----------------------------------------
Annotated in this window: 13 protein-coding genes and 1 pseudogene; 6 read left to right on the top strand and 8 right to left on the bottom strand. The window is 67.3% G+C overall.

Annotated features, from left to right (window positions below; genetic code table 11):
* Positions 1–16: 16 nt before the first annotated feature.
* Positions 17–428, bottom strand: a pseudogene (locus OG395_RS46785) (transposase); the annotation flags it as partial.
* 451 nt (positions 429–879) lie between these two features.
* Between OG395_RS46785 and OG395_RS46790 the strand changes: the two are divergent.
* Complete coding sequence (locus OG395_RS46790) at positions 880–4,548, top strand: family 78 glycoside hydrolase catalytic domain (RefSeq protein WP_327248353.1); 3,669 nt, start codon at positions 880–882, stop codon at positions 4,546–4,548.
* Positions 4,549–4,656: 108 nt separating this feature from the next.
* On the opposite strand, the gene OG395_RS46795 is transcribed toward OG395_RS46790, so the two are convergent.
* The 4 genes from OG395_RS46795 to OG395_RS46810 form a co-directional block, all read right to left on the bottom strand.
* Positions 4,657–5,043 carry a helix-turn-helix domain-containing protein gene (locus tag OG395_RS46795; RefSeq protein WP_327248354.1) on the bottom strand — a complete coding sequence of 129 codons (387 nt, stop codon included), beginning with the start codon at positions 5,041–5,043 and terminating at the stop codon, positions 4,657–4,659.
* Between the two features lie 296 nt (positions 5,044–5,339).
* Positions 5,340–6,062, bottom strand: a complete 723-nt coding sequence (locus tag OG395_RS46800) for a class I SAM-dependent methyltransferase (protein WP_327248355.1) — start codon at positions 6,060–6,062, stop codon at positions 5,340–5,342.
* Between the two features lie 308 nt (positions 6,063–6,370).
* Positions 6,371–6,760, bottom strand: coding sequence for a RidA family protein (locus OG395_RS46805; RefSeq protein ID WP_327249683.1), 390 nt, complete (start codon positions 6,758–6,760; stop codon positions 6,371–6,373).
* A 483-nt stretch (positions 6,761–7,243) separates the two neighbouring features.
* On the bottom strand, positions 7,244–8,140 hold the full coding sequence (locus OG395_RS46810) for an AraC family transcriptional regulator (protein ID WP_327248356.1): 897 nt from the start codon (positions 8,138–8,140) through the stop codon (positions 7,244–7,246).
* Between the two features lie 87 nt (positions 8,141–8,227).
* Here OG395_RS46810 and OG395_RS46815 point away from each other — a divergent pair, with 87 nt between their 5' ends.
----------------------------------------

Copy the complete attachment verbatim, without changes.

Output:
Annotated in this window: 13 protein-coding genes and 1 pseudogene; 6 read left to right on the top strand and 8 right to left on the bottom strand. The window is 67.3% G+C overall.

Annotated features, from left to right (window positions below; genetic code table 11):
* Positions 1–16: 16 nt before the first annotated feature.
* Positions 17–428, bottom strand: a pseudogene (locus OG395_RS46785) (transposase); the annotation flags it as partial.
* 451 nt (positions 429–879) lie between these two features.
* Between OG395_RS46785 and OG395_RS46790 the strand changes: the two are divergent.
* Complete coding sequence (locus OG395_RS46790) at positions 880–4,548, top strand: family 78 glycoside hydrolase catalytic domain (RefSeq protein WP_327248353.1); 3,669 nt, start codon at positions 880–882, stop codon at positions 4,546–4,548.
* Positions 4,549–4,656: 108 nt separating this feature from the next.
* On the opposite strand, the gene OG395_RS46795 is transcribed toward OG395_RS46790, so the two are convergent.
* The 4 genes from OG395_RS46795 to OG395_RS46810 form a co-directional block, all read right to left on the bottom strand.
* Positions 4,657–5,043 carry a helix-turn-helix domain-containing protein gene (locus tag OG395_RS46795; RefSeq protein WP_327248354.1) on the bottom strand — a complete coding sequence of 129 codons (387 nt, stop codon included), beginning with the start codon at positions 5,041–5,043 and terminating at the stop codon, positions 4,657–4,659.
* Between the two features lie 296 nt (positions 5,044–5,339).
* Positions 5,340–6,062, bottom strand: a complete 723-nt coding sequence (locus tag OG395_RS46800) for a class I SAM-dependent methyltransferase (protein WP_327248355.1) — start codon at positions 6,060–6,062, stop codon at positions 5,340–5,342.
* Between the two features lie 308 nt (positions 6,063–6,370).
* Positions 6,371–6,760, bottom strand: coding sequence for a RidA family protein (locus OG395_RS46805; RefSeq protein ID WP_327249683.1), 390 nt, complete (start codon positions 6,758–6,760; stop codon positions 6,371–6,373).
* A 483-nt stretch (positions 6,761–7,243) separates the two neighbouring features.
* On the bottom strand, positions 7,244–8,140 hold the full coding sequence (locus OG395_RS46810) for an AraC family transcriptional regulator (protein ID WP_327248356.1): 897 nt from the start codon (positions 8,138–8,140) through the stop codon (positions 7,244–7,246).
* Between the two features lie 87 nt (positions 8,141–8,227).
* Here OG395_RS46810 and OG395_RS46815 point away from each other — a divergent pair, with 87 nt between their 5' ends.